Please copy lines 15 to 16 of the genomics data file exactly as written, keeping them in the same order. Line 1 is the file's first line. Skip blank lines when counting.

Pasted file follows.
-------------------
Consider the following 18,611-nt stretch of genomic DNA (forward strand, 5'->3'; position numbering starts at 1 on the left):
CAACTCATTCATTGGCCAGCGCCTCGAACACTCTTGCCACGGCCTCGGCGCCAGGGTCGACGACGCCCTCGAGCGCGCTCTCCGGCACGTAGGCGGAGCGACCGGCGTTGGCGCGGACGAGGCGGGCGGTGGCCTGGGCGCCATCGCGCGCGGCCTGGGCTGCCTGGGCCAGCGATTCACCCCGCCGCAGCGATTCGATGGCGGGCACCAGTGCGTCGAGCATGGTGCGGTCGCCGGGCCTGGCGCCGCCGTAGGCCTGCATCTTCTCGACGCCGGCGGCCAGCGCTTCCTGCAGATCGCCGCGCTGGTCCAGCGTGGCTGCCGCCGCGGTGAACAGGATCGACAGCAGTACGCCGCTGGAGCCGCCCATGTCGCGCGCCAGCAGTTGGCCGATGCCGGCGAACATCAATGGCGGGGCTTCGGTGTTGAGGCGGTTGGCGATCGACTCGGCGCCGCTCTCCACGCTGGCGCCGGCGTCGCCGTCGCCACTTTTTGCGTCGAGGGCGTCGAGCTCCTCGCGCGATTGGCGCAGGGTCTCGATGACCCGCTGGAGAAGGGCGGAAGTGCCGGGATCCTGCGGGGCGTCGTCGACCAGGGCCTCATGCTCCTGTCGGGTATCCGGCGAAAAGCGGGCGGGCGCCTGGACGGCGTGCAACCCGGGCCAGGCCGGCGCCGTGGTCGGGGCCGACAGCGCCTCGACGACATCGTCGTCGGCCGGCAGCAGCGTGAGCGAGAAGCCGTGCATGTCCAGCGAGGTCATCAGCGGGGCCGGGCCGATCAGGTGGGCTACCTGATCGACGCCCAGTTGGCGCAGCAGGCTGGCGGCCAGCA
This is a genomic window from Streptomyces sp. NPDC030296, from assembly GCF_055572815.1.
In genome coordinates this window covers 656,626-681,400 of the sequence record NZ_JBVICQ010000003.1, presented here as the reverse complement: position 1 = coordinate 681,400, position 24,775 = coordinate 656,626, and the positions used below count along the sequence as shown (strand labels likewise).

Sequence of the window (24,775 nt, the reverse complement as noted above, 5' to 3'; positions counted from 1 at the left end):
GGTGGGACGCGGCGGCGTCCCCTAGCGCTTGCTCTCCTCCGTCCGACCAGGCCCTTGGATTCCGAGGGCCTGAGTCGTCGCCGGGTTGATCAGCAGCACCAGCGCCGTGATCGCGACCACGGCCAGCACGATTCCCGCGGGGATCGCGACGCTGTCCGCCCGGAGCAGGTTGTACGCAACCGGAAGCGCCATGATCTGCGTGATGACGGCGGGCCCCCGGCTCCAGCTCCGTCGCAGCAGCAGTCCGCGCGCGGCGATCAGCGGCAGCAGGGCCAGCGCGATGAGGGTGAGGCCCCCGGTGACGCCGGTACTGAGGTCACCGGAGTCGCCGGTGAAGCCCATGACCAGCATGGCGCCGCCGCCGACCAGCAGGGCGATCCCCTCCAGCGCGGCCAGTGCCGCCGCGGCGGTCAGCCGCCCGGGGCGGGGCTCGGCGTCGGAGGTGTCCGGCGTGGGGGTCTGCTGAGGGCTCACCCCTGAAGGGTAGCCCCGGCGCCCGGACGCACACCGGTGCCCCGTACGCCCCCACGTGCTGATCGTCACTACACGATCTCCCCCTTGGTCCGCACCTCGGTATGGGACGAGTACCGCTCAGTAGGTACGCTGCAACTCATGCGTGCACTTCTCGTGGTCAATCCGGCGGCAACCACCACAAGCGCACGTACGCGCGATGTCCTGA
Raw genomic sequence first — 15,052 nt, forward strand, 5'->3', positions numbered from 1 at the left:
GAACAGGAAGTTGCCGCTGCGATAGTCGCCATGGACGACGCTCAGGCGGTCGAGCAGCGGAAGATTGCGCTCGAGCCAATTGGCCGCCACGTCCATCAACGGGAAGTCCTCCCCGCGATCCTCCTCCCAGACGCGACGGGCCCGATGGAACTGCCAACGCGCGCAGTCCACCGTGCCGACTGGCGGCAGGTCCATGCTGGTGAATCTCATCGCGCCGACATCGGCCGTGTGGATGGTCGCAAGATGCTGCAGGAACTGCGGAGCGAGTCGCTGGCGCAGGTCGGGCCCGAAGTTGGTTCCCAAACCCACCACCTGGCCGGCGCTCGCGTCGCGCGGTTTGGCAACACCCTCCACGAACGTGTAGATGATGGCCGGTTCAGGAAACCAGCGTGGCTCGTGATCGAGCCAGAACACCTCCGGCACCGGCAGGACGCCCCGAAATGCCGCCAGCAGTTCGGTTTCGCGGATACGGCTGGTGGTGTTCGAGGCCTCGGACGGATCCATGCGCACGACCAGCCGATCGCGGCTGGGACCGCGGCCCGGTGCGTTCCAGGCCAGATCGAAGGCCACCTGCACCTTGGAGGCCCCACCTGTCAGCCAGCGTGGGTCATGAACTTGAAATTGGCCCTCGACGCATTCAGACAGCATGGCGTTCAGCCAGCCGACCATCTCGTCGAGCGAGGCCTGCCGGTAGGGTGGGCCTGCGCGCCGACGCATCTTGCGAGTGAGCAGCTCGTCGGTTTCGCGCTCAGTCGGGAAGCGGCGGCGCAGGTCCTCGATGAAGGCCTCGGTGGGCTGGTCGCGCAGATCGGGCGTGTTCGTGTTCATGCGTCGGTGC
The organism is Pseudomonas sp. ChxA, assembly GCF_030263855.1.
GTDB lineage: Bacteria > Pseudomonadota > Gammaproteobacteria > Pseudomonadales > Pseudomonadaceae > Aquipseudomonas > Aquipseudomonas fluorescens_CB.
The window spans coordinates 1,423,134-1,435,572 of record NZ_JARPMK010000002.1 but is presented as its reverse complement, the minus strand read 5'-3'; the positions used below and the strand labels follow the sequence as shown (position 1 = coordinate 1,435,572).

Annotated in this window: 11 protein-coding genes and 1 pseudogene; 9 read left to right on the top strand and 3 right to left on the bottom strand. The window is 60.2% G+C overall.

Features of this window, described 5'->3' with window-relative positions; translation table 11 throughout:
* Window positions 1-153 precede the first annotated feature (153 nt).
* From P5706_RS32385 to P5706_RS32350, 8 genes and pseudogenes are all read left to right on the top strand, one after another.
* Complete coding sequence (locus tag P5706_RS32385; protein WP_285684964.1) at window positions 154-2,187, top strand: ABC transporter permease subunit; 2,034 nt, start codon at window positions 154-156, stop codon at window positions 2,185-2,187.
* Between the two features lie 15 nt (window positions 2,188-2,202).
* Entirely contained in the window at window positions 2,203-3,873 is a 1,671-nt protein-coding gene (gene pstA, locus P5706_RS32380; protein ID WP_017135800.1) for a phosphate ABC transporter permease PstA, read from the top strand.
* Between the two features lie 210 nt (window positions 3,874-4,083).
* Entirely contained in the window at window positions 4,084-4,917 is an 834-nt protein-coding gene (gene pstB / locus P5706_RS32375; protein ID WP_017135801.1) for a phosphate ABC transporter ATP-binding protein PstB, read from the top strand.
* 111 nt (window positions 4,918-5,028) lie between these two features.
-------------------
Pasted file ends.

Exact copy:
* From P5706_RS32385 to P5706_RS32350, 8 genes and pseudogenes are all read left to right on the top strand, one after another.
* Complete coding sequence (locus tag P5706_RS32385; protein WP_285684964.1) at window positions 154-2,187, top strand: ABC transporter permease subunit; 2,034 nt, start codon at window positions 154-156, stop codon at window positions 2,185-2,187.